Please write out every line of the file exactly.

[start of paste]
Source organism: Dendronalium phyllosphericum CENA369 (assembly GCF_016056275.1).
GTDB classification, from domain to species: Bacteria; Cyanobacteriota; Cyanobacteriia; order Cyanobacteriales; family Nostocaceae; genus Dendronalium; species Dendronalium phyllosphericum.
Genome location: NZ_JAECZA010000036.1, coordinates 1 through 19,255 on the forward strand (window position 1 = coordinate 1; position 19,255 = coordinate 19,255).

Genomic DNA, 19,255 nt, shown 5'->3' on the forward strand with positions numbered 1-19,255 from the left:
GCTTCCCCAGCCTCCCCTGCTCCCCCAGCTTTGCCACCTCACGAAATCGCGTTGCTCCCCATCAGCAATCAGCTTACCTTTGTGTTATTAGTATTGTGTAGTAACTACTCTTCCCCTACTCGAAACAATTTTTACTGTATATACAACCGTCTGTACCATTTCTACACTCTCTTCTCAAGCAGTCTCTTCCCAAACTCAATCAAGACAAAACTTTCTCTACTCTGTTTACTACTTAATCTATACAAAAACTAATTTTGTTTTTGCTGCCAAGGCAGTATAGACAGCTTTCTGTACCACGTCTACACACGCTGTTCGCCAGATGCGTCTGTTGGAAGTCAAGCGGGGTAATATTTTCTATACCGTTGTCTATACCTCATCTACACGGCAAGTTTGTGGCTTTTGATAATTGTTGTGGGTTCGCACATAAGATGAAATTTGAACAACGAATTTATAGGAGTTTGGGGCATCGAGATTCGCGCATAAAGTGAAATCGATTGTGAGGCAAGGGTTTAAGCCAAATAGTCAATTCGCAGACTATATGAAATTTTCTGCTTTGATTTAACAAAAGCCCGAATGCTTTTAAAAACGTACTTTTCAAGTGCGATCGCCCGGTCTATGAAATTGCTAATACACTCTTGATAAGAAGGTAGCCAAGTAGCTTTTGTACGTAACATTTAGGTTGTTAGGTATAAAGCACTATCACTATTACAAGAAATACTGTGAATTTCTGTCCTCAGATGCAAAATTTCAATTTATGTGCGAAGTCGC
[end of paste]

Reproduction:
Source organism: Dendronalium phyllosphericum CENA369 (assembly GCF_016056275.1).
GTDB classification, from domain to species: Bacteria; Cyanobacteriota; Cyanobacteriia; order Cyanobacteriales; family Nostocaceae; genus Dendronalium; species Dendronalium phyllosphericum.
Genome location: NZ_JAECZA010000036.1, coordinates 1 through 19,255 on the forward strand (window position 1 = coordinate 1; position 19,255 = coordinate 19,255).

Genomic DNA, 19,255 nt, shown 5'->3' on the forward strand with positions numbered 1-19,255 from the left:
GCTTCCCCAGCCTCCCCTGCTCCCCCAGCTTTGCCACCTCACGAAATCGCGTTGCTCCCCATCAGCAATCAGCTTACCTTTGTGTTATTAGTATTGTGTAGTAACTACTCTTCCCCTACTCGAAACAATTTTTACTGTATATACAACCGTCTGTACCATTTCTACACTCTCTTCTCAAGCAGTCTCTTCCCAAACTCAATCAAGACAAAACTTTCTCTACTCTGTTTACTACTTAATCTATACAAAAACTAATTTTGTTTTTGCTGCCAAGGCAGTATAGACAGCTTTCTGTACCACGTCTACACACGCTGTTCGCCAGATGCGTCTGTTGGAAGTCAAGCGGGGTAATATTTTCTATACCGTTGTCTATACCTCATCTACACGGCAAGTTTGTGGCTTTTGATAATTGTTGTGGGTTCGCACATAAGATGAAATTTGAACAACGAATTTATAGGAGTTTGGGGCATCGAGATTCGCGCATAAAGTGAAATCGATTGTGAGGCAAGGGTTTAAGCCAAATAGTCAATTCGCAGACTATATGAAATTTTCTGCTTTGATTTAACAAAAGCCCGAATGCTTTTAAAAACGTACTTTTCAAGTGCGATCGCCCGGTCTATGAAATTGCTAATACACTCTTGATAAGAAGGTAGCCAAGTAGCTTTTGTACGTAACATTTAGGTTGTTAGGTATAAAGCACTATCACTATTACAAGAAATACTGTGAATTTCTGTCCTCAGATGCAAAATTTCAATTTATGTGCGAAGTCGC